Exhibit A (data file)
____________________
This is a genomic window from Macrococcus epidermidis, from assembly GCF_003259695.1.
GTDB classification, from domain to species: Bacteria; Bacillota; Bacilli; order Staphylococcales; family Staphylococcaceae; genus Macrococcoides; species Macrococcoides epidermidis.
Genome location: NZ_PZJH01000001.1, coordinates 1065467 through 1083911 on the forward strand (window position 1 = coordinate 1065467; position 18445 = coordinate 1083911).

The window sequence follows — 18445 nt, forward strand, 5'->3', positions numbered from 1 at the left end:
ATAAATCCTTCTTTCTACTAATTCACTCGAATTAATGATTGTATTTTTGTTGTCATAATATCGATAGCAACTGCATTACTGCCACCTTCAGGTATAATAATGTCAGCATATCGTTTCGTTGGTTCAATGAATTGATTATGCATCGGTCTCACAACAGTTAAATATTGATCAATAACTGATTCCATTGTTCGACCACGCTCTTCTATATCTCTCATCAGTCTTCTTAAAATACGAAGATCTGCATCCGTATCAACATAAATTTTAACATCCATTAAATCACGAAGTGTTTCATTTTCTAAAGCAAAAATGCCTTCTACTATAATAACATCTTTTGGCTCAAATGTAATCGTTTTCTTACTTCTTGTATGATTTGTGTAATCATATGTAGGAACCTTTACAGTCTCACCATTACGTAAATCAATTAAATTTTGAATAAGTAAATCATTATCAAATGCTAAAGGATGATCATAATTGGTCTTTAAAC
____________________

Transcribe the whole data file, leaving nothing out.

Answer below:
This is a genomic window from Macrococcus epidermidis, from assembly GCF_003259695.1.
GTDB classification, from domain to species: Bacteria; Bacillota; Bacilli; order Staphylococcales; family Staphylococcaceae; genus Macrococcoides; species Macrococcoides epidermidis.
Genome location: NZ_PZJH01000001.1, coordinates 1065467 through 1083911 on the forward strand (window position 1 = coordinate 1065467; position 18445 = coordinate 1083911).

The window sequence follows — 18445 nt, forward strand, 5'->3', positions numbered from 1 at the left end:
ATAAATCCTTCTTTCTACTAATTCACTCGAATTAATGATTGTATTTTTGTTGTCATAATATCGATAGCAACTGCATTACTGCCACCTTCAGGTATAATAATGTCAGCATATCGTTTCGTTGGTTCAATGAATTGATTATGCATCGGTCTCACAACAGTTAAATATTGATCAATAACTGATTCCATTGTTCGACCACGCTCTTCTATATCTCTCATCAGTCTTCTTAAAATACGAAGATCTGCATCCGTATCAACATAAATTTTAACATCCATTAAATCACGAAGTGTTTCATTTTCTAAAGCAAAAATGCCTTCTACTATAATAACATCTTTTGGCTCAAATGTAATCGTTTTCTTACTTCTTGTATGATTTGTGTAATCATATGTAGGAACCTTTACAGTCTCACCATTACGTAAATCAATTAAATTTTGAATAAGTAAATCATTATCAAATGCTAAAGGATGATCATAATTGGTCTTTAAAC